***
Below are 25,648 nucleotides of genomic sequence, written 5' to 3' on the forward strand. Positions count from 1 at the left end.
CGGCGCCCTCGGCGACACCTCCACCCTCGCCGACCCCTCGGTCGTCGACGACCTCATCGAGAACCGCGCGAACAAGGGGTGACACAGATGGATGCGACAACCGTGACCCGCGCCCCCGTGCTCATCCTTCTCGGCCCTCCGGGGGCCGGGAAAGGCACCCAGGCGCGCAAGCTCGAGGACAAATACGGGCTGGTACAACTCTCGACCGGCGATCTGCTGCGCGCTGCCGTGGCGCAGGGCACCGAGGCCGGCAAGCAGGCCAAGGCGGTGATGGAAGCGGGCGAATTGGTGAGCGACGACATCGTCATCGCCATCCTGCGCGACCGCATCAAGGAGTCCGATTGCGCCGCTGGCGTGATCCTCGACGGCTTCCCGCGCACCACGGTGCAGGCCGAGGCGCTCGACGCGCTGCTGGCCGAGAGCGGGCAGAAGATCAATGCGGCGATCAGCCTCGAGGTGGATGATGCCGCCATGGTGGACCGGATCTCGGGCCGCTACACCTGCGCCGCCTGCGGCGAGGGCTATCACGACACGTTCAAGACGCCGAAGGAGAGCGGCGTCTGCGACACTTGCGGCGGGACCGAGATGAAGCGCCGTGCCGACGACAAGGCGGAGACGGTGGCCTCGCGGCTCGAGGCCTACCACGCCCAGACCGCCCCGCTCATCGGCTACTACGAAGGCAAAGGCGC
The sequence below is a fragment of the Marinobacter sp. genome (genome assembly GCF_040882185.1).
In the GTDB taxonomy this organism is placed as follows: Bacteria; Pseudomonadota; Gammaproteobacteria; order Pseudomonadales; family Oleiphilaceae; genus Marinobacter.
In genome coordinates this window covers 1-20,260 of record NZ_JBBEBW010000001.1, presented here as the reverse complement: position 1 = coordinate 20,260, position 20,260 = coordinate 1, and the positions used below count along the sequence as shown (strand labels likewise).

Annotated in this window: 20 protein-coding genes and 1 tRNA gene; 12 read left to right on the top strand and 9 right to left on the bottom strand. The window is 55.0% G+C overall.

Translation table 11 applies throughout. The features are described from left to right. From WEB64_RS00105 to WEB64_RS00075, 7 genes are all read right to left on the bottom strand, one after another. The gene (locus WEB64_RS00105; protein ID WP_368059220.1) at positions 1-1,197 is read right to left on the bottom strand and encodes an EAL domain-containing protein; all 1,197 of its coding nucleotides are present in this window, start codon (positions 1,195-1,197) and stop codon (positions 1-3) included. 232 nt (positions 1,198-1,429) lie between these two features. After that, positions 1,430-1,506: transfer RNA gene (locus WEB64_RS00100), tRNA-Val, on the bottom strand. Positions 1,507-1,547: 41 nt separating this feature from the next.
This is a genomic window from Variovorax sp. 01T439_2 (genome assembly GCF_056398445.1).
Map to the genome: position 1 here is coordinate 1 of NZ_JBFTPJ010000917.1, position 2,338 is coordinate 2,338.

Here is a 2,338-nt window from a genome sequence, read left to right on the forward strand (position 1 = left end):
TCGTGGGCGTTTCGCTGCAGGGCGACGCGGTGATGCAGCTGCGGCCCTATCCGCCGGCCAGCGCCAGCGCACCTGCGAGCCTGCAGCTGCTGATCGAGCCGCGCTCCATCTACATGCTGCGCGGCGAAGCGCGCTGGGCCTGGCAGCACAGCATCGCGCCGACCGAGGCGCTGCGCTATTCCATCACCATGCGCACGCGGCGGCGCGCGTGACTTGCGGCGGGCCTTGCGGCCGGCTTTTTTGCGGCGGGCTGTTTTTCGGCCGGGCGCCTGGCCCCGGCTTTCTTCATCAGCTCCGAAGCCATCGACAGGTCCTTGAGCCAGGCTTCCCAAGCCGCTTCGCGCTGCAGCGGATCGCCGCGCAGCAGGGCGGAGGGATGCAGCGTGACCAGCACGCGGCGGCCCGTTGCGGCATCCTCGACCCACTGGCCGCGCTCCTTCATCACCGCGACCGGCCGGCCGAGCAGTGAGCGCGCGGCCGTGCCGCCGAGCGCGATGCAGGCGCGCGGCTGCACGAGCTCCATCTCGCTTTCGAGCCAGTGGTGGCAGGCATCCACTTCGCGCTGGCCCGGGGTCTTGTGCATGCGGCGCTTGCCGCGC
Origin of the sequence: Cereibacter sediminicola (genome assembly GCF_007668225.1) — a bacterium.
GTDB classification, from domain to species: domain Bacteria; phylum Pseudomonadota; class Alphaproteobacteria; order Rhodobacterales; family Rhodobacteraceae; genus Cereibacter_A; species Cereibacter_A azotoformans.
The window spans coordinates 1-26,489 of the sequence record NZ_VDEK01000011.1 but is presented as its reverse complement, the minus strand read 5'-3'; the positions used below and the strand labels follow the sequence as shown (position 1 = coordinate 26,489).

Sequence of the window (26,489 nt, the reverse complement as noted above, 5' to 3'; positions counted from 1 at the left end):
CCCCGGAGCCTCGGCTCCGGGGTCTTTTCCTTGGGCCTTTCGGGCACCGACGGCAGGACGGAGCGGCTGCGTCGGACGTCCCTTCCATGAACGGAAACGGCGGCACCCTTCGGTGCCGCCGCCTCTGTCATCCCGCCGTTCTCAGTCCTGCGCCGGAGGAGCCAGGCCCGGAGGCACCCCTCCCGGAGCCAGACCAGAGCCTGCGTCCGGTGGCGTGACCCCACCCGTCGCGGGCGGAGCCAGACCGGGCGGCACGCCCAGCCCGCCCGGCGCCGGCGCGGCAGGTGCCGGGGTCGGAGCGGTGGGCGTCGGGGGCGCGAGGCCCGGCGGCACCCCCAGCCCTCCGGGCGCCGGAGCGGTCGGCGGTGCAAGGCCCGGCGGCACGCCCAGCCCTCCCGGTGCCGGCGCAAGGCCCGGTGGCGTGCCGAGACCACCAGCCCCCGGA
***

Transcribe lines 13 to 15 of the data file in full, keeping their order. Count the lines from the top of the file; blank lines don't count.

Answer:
GTDB classification, from domain to species: domain Bacteria; phylum Pseudomonadota; class Alphaproteobacteria; order Rhodobacterales; family Rhodobacteraceae; genus Cereibacter_A; species Cereibacter_A azotoformans.
The window spans coordinates 1-26,489 of the sequence record NZ_VDEK01000011.1 but is presented as its reverse complement, the minus strand read 5'-3'; the positions used below and the strand labels follow the sequence as shown (position 1 = coordinate 26,489).

Sequence of the window (26,489 nt, the reverse complement as noted above, 5' to 3'; positions counted from 1 at the left end):